What is it about?
Their geomorphological characteristics make island systems special focal points for sustainability challenges. The Circular Economy (CE) Action Plan of the European Union foresees tailored solution sets for Europe's outermost regions and islands to tackle region-specific sustainability challenges. We address the question of how islands can achieve more sustainable resource use by utilizing the socioeconomic metabolism (SEM) framework to assess and explore CE strategies for the Greek island of Samothraki. For this purpose, we apply material and energy flow analysis on a regional level and derive, as one of the first studies, a complete time series from 1929 to 2019 for socioeconomic biophysical stocks and flows according to mass-balance principles for an island economy. Results show that in the past 90 years Samothraki's material stocks grew fivefold, domestic material consumption threefold, and solid waste generation fivefold. Samothraki transitioned from an almost entirely circular biophysical economy toward one in which 40% of input materials and 30% of output materials are estimated as non-circular. This transition resulted in an accumulated solid waste stock on the island almost half the size of current material stocks in use. With this study we aim at providing ideas and opportunities for achieving more sustainable and circular material use on small islands. The published SEM database aims at supporting the public and the private sector and the island community at large with information key to establishing more sustainable material and energy use patterns on Samothraki.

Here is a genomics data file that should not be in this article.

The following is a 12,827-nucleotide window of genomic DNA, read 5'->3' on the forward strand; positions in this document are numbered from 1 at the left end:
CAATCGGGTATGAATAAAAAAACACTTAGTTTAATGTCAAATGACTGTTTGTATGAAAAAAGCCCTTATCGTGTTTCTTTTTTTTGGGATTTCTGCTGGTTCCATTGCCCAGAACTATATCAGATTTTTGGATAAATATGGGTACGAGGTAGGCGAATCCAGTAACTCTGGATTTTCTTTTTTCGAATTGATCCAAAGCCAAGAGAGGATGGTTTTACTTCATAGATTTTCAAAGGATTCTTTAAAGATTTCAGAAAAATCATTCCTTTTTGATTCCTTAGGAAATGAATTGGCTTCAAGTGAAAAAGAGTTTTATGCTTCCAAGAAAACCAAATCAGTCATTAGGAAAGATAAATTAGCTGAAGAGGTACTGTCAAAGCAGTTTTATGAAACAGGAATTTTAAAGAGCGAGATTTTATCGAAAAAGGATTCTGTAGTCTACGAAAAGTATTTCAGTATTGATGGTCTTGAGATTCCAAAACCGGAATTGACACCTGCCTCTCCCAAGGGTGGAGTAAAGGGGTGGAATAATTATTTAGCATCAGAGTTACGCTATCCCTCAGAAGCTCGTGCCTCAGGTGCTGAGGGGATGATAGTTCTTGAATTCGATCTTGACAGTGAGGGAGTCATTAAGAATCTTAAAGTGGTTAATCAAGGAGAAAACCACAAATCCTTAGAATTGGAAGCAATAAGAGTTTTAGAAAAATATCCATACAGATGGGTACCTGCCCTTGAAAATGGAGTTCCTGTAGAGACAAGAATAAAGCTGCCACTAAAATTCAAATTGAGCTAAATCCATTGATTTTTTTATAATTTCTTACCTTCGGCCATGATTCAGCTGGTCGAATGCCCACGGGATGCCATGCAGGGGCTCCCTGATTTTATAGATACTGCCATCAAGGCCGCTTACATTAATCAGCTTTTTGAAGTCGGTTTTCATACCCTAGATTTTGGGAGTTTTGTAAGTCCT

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This page is a summary of: The sociometabolic transition of a small Greek island: Assessing stock dynamics, resource flows, and material circularity from 1929 to 2019, Journal of Industrial Ecology, October 2021, Wiley, DOI: 10.1111/jiec.13206.
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Sociometabolic Research (SMR) conceptual graph Samothraki
Conceptual graph of the applied MEFA approach for the biophysical economy of Samothraki. Indicators: Domestic extraction (DE) = locally extracted materials, domestic processed output emissions (DPOe) and waste (DPOw) = all materials released into the local environment, direct material input (DMI), domestic material consumption (DMC), processed materials (PM), interim outputs (Int/Out), and end of life (EoL) waste. Material input consists of material use (mUse) and energy use (eUse). Materials covered in mUse are stock building materials that stay longer than 1 year in the socioeconomic system and throughput materials such as packaging. eUse covers all biomass and fossil energy carriers used on the island for combustion and the endosomatic metabolism of humans and livestock. Since 2001 the island imports electricity through a deep-sea cable (e-Imports). The sum of eUse and e-Imports result in the domestic energy consumption (DEC) of the island. The dashed lines for waste exports (wExports) indicate that until 2013 municipal solid waste was openly burned and is since then exported to the mainland. Other waste is recycled or recovered and reintroduced to PM by socioeconomic cycling (recycling of materials within the socioeconomic system). Biological cycling is defined as all outputs from the use of renewable biomass that re-enter biogeochemical cycles and contribute to plant growth
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